LAWRENCE — Did UCLA's Malcolm Lee foul Kansas' Mario Little with less than one second remaining in a tie game between two traditional powers that seemed destined for overtime?
UCLA coach Ben Howland sure didn't think so. The first thing he did when the game ended was review the tape, and he noticed that Lee and Little both had their hands on a loose ball with .9 seconds left.
"It was really, really a poor way to end the game on a call," Howland said. "You normally wouldn't make that kind of call at that point in the game unless it was very obvious."
Maybe it was obvious. Little said Lee bumped him before he lifted a desperation shot. When he went to the line and swished his first free throw with .7 seconds left to give KU a 77-76 victory, he felt he had nothing to apologize for.
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Being the winning coach, KU coach Bill Self had no reason to watch the replay. Hey, it worked out for one night, but he was more concerned with the bigger picture for the fourth-ranked Jayhawks.
"They outplayed us, that's evident," Self said. "We were fortunate. I think they controlled the game."
UCLA was as formidable as the name on its jersey would indicate on Thursday night at Allen Fieldhouse, but Kansas still had control of the scoreboard leading 73-66 with 2 minutes, 55 seconds left. The Jayhawks (7-0) seemed to have a win secured after an 8-0 run late in the second half turned a 64-60 UCLA lead into a 68-64 KU advantage. Tyshawn Taylor scored the first six points and joined Tyrel Reed in finishing with a team-high 17 points.
"I just had to attack," Taylor said.
The Jayhawks would cough up that lead and put their school-record 63-game winning streak at Allen Fieldhouse in jeopardy when Reed, falling out of bounds, tossed an errant pass to UCLA forward Tyler Honeycutt with 13 seconds left. Honeycutt braced himself and fired a game-tying three-pointer for a game-high 33 points.
"They trapped me on the baseline," Reed said. "I started falling out of bounds, whether they hit me or not. Either way it was a dumb play."
Marcus Morris hustled down the floor after getting the inbounds pass with five seconds left and lost control of the ball. Little grabbed it, and win No. 64 in a row at Allen was about to be in the books.
Thursday night's barnburner was reminiscent of the way the Bruins handled Kansas four seasons ago in the 2007 NCAA Tournament West Regional final. UCLA outmuscled the Jayhawks and took them out of their rhythm offensively on the way to the Final Four.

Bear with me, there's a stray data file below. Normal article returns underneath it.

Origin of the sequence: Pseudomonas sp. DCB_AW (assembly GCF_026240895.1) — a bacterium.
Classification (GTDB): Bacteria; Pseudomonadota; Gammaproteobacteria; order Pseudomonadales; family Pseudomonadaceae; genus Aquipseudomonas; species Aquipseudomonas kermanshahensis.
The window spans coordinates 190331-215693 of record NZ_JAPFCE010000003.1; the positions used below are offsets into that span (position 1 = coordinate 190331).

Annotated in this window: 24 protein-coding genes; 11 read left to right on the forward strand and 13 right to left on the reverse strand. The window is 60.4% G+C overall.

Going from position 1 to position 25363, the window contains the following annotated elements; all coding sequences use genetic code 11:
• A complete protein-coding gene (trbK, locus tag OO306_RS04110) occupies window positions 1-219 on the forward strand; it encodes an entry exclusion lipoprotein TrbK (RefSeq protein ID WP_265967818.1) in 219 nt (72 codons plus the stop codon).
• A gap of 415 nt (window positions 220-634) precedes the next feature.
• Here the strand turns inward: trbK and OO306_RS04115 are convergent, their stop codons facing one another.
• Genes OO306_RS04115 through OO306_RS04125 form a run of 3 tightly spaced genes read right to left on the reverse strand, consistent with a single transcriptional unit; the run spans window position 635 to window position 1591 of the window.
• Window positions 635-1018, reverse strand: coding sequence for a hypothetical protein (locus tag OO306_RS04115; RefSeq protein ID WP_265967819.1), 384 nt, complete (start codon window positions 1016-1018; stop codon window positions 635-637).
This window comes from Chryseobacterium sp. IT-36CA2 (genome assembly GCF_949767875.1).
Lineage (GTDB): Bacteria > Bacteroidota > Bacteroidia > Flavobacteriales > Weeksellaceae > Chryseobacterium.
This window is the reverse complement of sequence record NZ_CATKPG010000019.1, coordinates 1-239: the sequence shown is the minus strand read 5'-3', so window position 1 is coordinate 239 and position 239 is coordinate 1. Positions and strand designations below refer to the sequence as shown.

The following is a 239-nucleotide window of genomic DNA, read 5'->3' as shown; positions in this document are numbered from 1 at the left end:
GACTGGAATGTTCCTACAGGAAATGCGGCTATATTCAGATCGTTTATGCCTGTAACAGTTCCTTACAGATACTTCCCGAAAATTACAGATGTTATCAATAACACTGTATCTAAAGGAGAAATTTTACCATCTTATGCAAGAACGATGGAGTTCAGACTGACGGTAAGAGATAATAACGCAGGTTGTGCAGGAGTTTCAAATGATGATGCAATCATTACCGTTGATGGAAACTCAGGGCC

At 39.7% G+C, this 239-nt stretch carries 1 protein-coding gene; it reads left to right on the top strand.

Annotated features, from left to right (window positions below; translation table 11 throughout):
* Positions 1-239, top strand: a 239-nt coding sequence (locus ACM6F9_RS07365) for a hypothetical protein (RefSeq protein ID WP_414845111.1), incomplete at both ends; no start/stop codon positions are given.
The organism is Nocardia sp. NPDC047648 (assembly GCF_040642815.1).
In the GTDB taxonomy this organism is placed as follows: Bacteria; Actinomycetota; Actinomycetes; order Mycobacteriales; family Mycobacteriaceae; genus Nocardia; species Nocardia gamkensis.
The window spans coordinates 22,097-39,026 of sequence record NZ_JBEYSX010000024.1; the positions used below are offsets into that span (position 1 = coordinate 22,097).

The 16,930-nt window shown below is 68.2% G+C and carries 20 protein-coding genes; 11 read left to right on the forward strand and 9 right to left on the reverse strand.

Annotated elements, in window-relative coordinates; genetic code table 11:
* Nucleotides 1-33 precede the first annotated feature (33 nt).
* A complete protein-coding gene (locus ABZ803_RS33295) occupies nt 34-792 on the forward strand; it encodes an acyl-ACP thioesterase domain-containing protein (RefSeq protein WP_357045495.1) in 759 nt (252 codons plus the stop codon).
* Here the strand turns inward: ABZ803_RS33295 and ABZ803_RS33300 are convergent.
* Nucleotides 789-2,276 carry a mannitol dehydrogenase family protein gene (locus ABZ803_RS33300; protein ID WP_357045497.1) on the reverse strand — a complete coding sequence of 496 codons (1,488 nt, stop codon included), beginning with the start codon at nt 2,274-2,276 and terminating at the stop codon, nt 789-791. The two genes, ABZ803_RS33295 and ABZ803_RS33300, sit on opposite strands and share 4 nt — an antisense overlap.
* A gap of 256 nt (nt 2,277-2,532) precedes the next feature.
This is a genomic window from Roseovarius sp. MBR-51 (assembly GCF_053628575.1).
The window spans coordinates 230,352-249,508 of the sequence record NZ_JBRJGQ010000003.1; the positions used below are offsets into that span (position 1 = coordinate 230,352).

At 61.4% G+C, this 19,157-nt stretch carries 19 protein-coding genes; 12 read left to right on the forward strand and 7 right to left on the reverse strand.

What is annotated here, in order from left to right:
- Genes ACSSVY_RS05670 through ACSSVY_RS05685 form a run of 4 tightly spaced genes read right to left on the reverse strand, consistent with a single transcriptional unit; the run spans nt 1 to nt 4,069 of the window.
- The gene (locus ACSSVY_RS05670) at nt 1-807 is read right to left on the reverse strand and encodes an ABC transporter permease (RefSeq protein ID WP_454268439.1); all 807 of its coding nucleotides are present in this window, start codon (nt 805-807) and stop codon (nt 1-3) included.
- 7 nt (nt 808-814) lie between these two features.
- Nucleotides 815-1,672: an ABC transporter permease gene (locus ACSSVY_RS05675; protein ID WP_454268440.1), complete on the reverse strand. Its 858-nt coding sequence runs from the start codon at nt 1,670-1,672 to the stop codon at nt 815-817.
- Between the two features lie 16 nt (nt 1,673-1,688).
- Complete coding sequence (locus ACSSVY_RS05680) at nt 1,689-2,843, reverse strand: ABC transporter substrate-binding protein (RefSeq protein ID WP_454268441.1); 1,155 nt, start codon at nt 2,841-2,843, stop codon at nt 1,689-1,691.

That's what UCLA coach Ben Howland's best teams are known for. The Jayhawks went on to win a national championship and hang up a couple more Big 12 title banners, while the Bruins went 14-18 last season, including a loss to Kansas at Pauley Pavilion, and failed to make even the NIT.
With the Jayhawks coming into this one ranked in the top five and coming off a win over UCLA's Pac-10 rival Arizona, Thursday night seemed a great time for Kansas to reassert its dominance against another blueblood.
Of course, it wouldn't be that easy. The Bruins looked like a Howland team again, pushing Kansas around on the glass with a 22-15 rebounding advantage in the first 20 minutes. UCLA was a different team once it inserted the 6-foot-10, 305-pound Josh Smith into the game. The Bruins were already playing with 6-foot-8 forwards Reeves Nelson and Tyler Honeycutt, which allowed them to test Kansas inside.
In the first half, the Jayhawks weren't up to the challenge. The Morris twins picked up where they left off in Arizona, playing just 19 combined minutes due to picking up two fouls each. The twins combined for just eight points and four rebounds, while Smith had seven points and nine rebounds by himself. Honeycutt scorched the net for 16.
The Jayhawks took a 42-39 lead to the half thanks to the hot shooting of Tyrel Reed, who had 15 points, making three of four 3-pointers. Reed had only made 29 percent of his threes entering the game, but he heated up at the right time. Certainly, KU coach Bill Self had been right to encourage Reed to keep firing.
Worth noting -- UCLA outrebounded KU 22-15 in the fist half. . . . Mario Little was fouled and converted a three-point play to give the Jayhawks a 42-39 halftime lead.